Church in those days was the center of a lot that was going on in the black community. We went to Tabernacle Baptist Church, which by the time I was old enough to remember anything was located on the corner of Sackman Street and Livonia Avenue, right across from the Tilden Projects. It was an old Jewish Synagogue at one time and it still had all the Hebrew writings on the walls and windows. I believe Reverend Dent was the church's first Pastor, starting around 1951, but when I was old enough to remember, Reverend Parker was the Pastor. It seemed as if most of the members of the church came from South Carolina, as did my mother. It stands to reason then that most of my mother's family went there as well. My mother was a regular at church, when she didn't have to work, and always made sure that my brother and I would be there with her.
Across the street, right under the Junius Street train station, there was a corner that I believe was run by Mr. Goodwin. Believe me, a lot of Sunday School money was spent on candy there (I'm sorry Mom). At that time I remember a lot of families went to Brownsville Community Church also. I think it was located on Stone Avenue.
Dad would usually cook dinner on Sunday, and early on those Sunday mornings, he would take my brother and me with him on Belmont Avenue to get fresh vegetables and meats. It would look like a produce palace with all kinds of food lined up and down the blocks. If you wanted the best collard, turnip or mustard greens, you had to go there!
Speaking of other social haunts, Dad would sometimes go to the "Bombay Club" which was on Christopher Street. There was also a place he frequented near the corner of Rockaway and Livonia Avenues, but the name slips my mind after all these years.
Sometimes we would go out for some "fine" dining, which would probably mean everybody in the car for a trip to Coney Island Joe's on Linden Boulevard. They had the best tasting hot dogs when you put that pink-looking concoction of onions and God knows what on them. At other times we would go to White Castle on Atlantic Avenue and eat what seemed like one hundred cheeseburgers!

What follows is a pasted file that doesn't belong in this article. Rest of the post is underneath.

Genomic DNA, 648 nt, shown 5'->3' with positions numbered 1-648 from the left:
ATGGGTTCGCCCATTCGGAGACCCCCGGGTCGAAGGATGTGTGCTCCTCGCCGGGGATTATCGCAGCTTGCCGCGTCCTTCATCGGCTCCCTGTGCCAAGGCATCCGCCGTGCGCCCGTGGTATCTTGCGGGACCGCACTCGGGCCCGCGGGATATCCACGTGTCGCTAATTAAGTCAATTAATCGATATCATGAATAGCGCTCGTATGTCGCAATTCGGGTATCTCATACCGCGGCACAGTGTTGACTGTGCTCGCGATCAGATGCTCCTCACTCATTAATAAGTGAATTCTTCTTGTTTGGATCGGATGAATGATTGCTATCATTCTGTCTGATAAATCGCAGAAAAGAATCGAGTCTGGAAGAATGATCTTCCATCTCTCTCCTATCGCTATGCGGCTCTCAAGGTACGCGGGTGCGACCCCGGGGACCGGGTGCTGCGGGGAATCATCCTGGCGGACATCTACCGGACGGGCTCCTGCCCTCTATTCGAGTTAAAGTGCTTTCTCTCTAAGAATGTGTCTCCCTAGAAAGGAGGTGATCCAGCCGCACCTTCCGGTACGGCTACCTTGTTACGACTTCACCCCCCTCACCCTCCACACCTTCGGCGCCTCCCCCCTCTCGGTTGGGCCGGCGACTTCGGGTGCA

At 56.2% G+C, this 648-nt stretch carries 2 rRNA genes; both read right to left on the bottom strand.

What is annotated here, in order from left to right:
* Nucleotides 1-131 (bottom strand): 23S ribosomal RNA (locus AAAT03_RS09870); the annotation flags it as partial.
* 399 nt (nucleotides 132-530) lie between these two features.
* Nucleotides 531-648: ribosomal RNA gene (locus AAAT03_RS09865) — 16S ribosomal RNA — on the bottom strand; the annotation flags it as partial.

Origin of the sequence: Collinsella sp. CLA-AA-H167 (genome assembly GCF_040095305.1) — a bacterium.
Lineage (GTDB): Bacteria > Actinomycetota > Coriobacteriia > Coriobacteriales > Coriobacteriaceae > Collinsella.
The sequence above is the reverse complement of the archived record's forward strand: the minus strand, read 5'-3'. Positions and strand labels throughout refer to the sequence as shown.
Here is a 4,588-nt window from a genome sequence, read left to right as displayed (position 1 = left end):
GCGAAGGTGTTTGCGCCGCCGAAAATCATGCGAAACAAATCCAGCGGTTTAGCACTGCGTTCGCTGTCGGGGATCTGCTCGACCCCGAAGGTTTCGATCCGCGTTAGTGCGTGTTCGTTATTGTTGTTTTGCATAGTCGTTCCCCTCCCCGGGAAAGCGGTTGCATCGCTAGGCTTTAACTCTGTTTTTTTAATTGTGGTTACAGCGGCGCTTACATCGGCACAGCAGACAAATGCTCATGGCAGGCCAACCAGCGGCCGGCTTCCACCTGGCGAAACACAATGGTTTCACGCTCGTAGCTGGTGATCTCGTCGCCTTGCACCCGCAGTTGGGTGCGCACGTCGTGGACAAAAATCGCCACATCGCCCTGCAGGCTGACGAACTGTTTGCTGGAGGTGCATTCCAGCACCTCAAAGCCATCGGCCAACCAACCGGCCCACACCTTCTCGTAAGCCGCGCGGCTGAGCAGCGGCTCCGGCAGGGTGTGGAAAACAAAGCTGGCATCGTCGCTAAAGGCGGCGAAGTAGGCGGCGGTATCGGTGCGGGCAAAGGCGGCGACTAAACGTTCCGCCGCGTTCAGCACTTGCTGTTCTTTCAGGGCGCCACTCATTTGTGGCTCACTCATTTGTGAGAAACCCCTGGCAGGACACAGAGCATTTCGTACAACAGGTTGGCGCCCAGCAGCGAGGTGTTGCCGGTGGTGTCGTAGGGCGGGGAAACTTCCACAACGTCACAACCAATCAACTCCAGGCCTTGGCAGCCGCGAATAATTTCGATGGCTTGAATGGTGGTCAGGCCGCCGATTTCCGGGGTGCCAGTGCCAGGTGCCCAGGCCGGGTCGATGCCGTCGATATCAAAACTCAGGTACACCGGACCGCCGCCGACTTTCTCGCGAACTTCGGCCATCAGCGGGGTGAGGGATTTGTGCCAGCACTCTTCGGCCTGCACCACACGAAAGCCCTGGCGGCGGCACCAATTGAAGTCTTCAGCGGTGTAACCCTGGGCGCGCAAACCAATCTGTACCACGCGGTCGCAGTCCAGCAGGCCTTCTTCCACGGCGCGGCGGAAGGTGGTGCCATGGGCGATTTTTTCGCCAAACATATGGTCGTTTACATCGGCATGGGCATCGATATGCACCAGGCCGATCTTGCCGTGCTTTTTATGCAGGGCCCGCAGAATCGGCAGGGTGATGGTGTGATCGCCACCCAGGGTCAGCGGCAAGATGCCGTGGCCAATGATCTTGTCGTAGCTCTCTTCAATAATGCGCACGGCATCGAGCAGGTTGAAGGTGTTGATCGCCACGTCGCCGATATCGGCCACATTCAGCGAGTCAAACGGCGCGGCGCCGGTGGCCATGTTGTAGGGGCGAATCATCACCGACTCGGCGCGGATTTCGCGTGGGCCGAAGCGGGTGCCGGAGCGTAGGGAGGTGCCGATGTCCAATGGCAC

Shopping was done mostly on Pitkin Avenue or downtown Brooklyn…and I always wondered why they called it downtown because it was uptown from everyone I knew! Mom loved to shop at Abraham and Strauss. I used to love to go with her because they had this restaurant downstairs, near the Hoyt Street subway station that had the best custard in these long slender glasses. We would sometimes go to the movies at the Metropolitan Theatre after shopping, especially if there was a Sidney Portier movie showing. My parents used to sometimes buy clothes from this Jewish gentleman with the last name of Rosenbaum. I imagined he worked out of Brownsville somewhere and they would buy items "on time" from him. On Sunday mornings, he would come by with his black hat, black rimmed glasses, white shirt, black suit, suspenders and note pad to collect a dollar or two from them, until their debt was paid.